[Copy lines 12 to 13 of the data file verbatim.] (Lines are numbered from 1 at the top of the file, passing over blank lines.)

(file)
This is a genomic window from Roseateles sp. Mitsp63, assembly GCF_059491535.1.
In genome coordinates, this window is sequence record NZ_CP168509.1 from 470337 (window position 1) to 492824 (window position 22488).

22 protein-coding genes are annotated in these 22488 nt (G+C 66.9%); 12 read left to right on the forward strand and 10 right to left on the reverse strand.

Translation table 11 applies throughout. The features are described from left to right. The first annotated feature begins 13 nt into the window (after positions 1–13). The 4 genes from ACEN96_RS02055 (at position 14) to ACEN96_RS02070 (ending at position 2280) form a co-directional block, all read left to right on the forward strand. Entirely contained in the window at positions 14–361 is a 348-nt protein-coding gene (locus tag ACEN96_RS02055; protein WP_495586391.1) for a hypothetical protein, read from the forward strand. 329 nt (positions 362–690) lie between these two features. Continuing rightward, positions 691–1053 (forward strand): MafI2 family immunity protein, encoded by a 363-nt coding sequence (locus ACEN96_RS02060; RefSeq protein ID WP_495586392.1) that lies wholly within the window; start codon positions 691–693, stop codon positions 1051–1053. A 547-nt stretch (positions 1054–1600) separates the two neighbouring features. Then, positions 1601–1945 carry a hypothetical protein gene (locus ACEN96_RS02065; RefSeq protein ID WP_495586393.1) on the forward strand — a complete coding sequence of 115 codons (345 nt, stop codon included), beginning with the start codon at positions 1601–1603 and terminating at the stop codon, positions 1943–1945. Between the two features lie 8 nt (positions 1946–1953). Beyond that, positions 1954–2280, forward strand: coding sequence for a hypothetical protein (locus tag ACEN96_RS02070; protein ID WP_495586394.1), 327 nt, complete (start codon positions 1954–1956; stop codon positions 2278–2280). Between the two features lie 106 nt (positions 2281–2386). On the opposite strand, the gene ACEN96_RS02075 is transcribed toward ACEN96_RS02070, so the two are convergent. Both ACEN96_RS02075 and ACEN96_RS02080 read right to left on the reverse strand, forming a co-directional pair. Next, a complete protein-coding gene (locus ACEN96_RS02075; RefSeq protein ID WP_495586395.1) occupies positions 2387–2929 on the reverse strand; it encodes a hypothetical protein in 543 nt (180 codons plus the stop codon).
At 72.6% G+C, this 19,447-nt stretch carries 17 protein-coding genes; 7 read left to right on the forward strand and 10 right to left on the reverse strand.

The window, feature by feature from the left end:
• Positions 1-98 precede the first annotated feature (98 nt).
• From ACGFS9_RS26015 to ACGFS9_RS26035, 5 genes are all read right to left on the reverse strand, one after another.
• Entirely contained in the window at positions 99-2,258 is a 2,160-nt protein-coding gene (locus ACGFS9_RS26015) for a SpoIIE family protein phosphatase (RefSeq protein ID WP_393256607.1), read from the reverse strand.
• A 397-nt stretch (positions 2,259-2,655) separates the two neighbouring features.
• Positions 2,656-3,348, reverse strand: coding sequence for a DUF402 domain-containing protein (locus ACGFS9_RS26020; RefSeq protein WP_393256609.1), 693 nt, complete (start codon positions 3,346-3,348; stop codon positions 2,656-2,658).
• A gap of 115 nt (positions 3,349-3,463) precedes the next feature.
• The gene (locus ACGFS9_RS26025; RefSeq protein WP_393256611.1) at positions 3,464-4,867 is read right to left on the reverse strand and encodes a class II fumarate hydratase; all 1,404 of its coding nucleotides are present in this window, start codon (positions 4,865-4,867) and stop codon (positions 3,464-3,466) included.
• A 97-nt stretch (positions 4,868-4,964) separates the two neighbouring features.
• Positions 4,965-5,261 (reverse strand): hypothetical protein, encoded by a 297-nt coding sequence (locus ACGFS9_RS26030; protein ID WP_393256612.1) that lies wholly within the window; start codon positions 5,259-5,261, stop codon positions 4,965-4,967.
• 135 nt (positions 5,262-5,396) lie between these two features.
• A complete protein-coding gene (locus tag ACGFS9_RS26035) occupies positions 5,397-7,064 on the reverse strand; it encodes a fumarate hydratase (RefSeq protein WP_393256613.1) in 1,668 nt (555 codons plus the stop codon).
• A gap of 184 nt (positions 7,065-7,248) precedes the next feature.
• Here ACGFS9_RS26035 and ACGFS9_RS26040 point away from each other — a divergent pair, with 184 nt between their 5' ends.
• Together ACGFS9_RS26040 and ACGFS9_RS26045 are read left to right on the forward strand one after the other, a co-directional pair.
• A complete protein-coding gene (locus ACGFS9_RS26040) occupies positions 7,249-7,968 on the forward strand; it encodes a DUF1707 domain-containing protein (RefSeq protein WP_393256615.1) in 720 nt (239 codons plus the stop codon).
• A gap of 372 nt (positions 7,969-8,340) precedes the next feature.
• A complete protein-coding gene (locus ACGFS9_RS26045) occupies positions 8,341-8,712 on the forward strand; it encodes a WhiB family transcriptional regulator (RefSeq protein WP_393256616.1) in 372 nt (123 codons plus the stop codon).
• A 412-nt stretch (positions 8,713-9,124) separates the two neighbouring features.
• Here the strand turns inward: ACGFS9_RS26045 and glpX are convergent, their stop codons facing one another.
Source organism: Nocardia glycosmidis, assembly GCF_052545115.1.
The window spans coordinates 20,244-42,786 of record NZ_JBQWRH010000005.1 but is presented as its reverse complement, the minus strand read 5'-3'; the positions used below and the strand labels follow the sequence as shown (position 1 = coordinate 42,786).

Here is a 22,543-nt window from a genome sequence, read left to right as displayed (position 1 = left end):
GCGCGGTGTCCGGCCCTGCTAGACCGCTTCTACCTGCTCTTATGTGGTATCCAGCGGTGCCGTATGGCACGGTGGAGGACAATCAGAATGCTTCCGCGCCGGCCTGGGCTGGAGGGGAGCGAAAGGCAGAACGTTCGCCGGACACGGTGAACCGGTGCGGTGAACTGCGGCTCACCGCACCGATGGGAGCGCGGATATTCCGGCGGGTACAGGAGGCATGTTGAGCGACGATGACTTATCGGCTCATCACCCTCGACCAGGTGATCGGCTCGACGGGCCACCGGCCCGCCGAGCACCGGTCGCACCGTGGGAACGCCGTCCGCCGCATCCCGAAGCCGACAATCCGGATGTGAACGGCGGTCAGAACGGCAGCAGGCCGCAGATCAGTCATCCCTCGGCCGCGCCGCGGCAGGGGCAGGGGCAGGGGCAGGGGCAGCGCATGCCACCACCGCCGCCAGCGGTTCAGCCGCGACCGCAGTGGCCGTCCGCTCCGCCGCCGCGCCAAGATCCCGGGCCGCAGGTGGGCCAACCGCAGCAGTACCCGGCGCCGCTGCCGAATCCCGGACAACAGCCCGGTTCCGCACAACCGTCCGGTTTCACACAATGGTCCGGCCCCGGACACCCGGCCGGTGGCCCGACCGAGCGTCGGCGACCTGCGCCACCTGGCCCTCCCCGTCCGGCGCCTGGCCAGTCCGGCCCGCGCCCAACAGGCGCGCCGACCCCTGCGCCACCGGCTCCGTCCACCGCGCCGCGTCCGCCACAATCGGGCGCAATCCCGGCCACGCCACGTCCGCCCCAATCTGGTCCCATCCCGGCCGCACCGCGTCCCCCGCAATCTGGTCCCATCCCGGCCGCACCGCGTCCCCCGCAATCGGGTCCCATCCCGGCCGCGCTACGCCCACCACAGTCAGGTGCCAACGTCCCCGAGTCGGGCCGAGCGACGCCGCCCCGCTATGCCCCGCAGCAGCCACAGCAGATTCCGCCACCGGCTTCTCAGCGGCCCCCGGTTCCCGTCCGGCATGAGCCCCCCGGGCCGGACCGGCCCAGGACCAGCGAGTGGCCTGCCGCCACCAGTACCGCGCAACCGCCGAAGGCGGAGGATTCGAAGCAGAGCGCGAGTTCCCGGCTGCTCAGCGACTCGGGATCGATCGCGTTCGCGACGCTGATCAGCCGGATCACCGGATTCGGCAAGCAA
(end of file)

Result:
• A gap of 115 nt (positions 3,349-3,463) precedes the next feature.
• The gene (locus ACGFS9_RS26025; RefSeq protein WP_393256611.1) at positions 3,464-4,867 is read right to left on the reverse strand and encodes a class II fumarate hydratase; all 1,404 of its coding nucleotides are present in this window, start codon (positions 4,865-4,867) and stop codon (positions 3,464-3,466) included.